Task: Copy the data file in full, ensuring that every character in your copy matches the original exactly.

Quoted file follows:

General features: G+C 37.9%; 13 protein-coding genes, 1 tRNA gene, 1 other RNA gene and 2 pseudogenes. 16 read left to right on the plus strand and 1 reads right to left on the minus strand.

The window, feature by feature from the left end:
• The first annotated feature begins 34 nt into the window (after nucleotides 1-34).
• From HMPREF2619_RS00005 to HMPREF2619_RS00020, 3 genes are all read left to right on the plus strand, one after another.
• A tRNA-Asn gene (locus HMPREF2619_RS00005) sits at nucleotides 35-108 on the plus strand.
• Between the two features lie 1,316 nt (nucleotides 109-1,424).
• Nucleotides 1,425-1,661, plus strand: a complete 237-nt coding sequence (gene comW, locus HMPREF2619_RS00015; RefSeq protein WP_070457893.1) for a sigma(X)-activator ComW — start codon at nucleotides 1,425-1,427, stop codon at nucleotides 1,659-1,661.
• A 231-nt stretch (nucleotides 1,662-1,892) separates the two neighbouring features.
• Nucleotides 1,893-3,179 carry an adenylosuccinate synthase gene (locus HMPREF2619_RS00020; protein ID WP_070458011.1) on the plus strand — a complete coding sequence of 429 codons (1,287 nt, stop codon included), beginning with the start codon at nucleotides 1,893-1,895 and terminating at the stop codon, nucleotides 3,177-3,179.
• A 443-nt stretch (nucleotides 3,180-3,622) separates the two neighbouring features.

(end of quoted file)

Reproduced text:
General features: G+C 37.9%; 13 protein-coding genes, 1 tRNA gene, 1 other RNA gene and 2 pseudogenes. 16 read left to right on the plus strand and 1 reads right to left on the minus strand.

The window, feature by feature from the left end:
• The first annotated feature begins 34 nt into the window (after nucleotides 1-34).
• From HMPREF2619_RS00005 to HMPREF2619_RS00020, 3 genes are all read left to right on the plus strand, one after another.
• A tRNA-Asn gene (locus HMPREF2619_RS00005) sits at nucleotides 35-108 on the plus strand.
• Between the two features lie 1,316 nt (nucleotides 109-1,424).
• Nucleotides 1,425-1,661, plus strand: a complete 237-nt coding sequence (gene comW, locus HMPREF2619_RS00015; RefSeq protein WP_070457893.1) for a sigma(X)-activator ComW — start codon at nucleotides 1,425-1,427, stop codon at nucleotides 1,659-1,661.
• A 231-nt stretch (nucleotides 1,662-1,892) separates the two neighbouring features.
• Nucleotides 1,893-3,179 carry an adenylosuccinate synthase gene (locus HMPREF2619_RS00020; protein ID WP_070458011.1) on the plus strand — a complete coding sequence of 429 codons (1,287 nt, stop codon included), beginning with the start codon at nucleotides 1,893-1,895 and terminating at the stop codon, nucleotides 3,177-3,179.
• A 443-nt stretch (nucleotides 3,180-3,622) separates the two neighbouring features.